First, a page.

Hope Sandoval


Hope Springs Eternal

Ex-Mazzy Star singer still shines brightly

By Greg Cahill

Know this about Hope Sandoval: The famously reclusive Goth-folk singer is genuinely shy and modest. When asked about her life, she sounds, well, almost pained. Why doesn’t she like doing interviews? “For the usual reasons,” she offers during a phone interview from a San Francisco rehearsal studio.

Know this about Hope Sandoval: As the singer with Mazzy Star, a showcase for her soothingly narcotic croon and blue-lit moods, she became the voice of postpunk neopsychedelia in the ’90s. That band, with its fuzzy guitar workouts and plaintive folk musings, recalled the Velvet Underground. Sandoval, a svelte and sexy 36-year-old Natasha Kinski look-alike from East L.A., played a brunette Nico to guitarist David Roback’s laid-back Lou Reed.

In 1990, Roback and Sandoval released Mazzy Star’s debut, She Hangs Brightly (Rough Trade). It became an instant college-radio hit. When Rough Trade’s U.S. branch went south, Capitol Records picked up the disc and three years later released the band’s follow-up, So Tonight That I Might See. It reached the Top 40 and spun off the surprise hit “Fade into You.” But Mazzy Star got minimal press. As music writer Richie Unterberger has noted, “Roback and Sandoval remained as enigmatic and aloof as their music, rarely submitting to interviews and offering mysterious, unhelpful replies when journalists did manage to talk to them.” Some things never change.

Know this about Hope Sandoval: She has a girlish laugh and somewhat coy demeanor that is quite refreshing amid the look-at-me mega-acts driven by the music industry’s multimillion dollar PR machine.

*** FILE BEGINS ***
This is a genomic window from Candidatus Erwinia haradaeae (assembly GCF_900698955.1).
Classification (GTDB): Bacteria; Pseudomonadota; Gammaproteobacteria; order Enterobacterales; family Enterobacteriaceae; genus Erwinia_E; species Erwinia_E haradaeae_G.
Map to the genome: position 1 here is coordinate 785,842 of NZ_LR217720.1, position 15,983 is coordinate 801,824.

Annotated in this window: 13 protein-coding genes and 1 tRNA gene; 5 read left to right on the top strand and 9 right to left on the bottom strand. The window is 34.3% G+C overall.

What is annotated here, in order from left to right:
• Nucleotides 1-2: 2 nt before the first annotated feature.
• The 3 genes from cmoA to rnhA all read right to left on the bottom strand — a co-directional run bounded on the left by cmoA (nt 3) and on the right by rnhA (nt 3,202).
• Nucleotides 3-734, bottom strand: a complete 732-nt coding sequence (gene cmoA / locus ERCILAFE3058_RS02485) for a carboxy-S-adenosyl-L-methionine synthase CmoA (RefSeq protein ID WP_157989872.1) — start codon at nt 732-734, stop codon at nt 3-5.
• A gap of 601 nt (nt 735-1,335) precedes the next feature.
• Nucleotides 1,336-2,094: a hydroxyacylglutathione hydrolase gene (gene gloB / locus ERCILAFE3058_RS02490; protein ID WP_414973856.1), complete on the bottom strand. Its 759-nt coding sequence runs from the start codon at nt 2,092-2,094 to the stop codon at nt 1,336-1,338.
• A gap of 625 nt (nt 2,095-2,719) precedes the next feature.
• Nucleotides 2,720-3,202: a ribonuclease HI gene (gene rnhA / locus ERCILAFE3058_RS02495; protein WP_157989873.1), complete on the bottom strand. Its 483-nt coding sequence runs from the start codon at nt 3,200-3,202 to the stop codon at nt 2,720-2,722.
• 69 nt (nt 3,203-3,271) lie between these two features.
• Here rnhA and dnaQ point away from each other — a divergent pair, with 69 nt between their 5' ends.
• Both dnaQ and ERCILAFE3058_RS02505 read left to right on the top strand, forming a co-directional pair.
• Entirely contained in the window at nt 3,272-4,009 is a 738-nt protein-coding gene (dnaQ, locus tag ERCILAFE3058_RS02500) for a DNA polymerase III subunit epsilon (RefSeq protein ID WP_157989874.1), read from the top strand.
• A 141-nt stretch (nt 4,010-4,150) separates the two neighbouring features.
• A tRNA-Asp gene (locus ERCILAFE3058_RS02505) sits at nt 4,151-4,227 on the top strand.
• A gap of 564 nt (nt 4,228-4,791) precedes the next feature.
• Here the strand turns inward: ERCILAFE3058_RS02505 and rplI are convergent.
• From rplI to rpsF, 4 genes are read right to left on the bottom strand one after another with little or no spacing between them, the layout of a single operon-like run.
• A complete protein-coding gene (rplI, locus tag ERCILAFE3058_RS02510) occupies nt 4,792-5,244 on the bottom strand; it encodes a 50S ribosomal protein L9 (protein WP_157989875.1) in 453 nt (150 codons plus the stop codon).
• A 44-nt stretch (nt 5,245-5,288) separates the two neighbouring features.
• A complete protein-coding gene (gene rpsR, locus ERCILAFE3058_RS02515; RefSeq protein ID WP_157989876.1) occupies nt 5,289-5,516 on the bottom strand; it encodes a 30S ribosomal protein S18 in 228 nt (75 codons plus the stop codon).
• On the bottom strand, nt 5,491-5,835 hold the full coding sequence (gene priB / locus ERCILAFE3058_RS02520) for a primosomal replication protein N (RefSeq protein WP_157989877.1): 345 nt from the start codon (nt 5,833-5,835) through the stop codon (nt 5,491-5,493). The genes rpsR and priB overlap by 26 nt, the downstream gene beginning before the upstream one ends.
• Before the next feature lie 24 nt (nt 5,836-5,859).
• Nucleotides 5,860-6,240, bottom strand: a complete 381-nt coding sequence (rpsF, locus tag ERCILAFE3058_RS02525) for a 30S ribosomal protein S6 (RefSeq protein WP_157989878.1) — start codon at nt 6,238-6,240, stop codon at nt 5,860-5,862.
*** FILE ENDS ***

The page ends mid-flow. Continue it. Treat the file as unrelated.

Know this about Hope Sandoval: She’s not punching a clock. Her latest recording project, Bavarian Fruit Bread (Rough Trade), is a partnership with Colm O’Ciosoig, former drummer with My Bloody Valentine, who heads up her new band, the Warm Inventions. It was released last fall after a five-year span between the last Mazzy Star recording. “I don’t really think about time limits,” Sandoval explains. “We just make music and it comes out whenever it comes out, and then people remind us that it’s been a long time between recording projects or whatever.”

Know this about Hope Sandoval: She doesn’t get it when people say she works the dark side of the street. “We were just playing what we felt,” she says of Mazzy Star’s dark tone. “Even now, with the most recent record that Colm and I put out, people have said, ‘It’s so sad and dark.’ But we thought it was really a cheerful record.”

Know this about Hope Sandoval: She may not like to talk about herself, but she loves to talk about the people she admires. In fact, after 15 minutes of dodging questions, Sandoval opens up when asked about her collaboration with Bert Jansch, the seminal Celtic folksinger, songwriter, and guitarist who contributed two tracks to Bavarian Fruit Bread. Sandoval is in awe of Jansch.

She and Jansch met several years ago at an underground show in London. At the time, Sandoval had mentioned to a label representative that it was a fantasy of hers to perform with Jansch, especially if he could show up and open a gig for the band. The label rep said he believed it was possible. The proper calls were made, and Jansch opened a gig, which turned out to be the start of a long friendship.

Sandoval has co-written and recorded a song with Jansch for his upcoming CD. “When he came out to Norway to record with us, it was unbelievable to be in the same room with him,” Sandoval enthuses. “I mean, he’s a genius. It was very emotional for me. After the sessions, I sat in my hotel room listening to the recordings and crying.”

Know this about Hope Sandoval: The title Bavarian Fruit Bread has significance for her. “There really is such a thing as Bavarian fruit bread,” she says cryptically. “But the title is sort of a secret message to someone.” Would she like to share that secret? There’s a long pause. “No,” she demurs with that girlish laugh.

Nuff said.

Hope Sandoval and the Warm Inventions bring their dream-pop to the Mystic Theatre on Thursday, Aug. 8, at 8pm. 21 Petaluma Blvd. N., Petaluma. Tickets are $20. The Soledad Brothers open the show. 707.765.2121.

From the August 1-7, 2002 issue of the North Bay Bohemian.

© Metro Publishing Inc.



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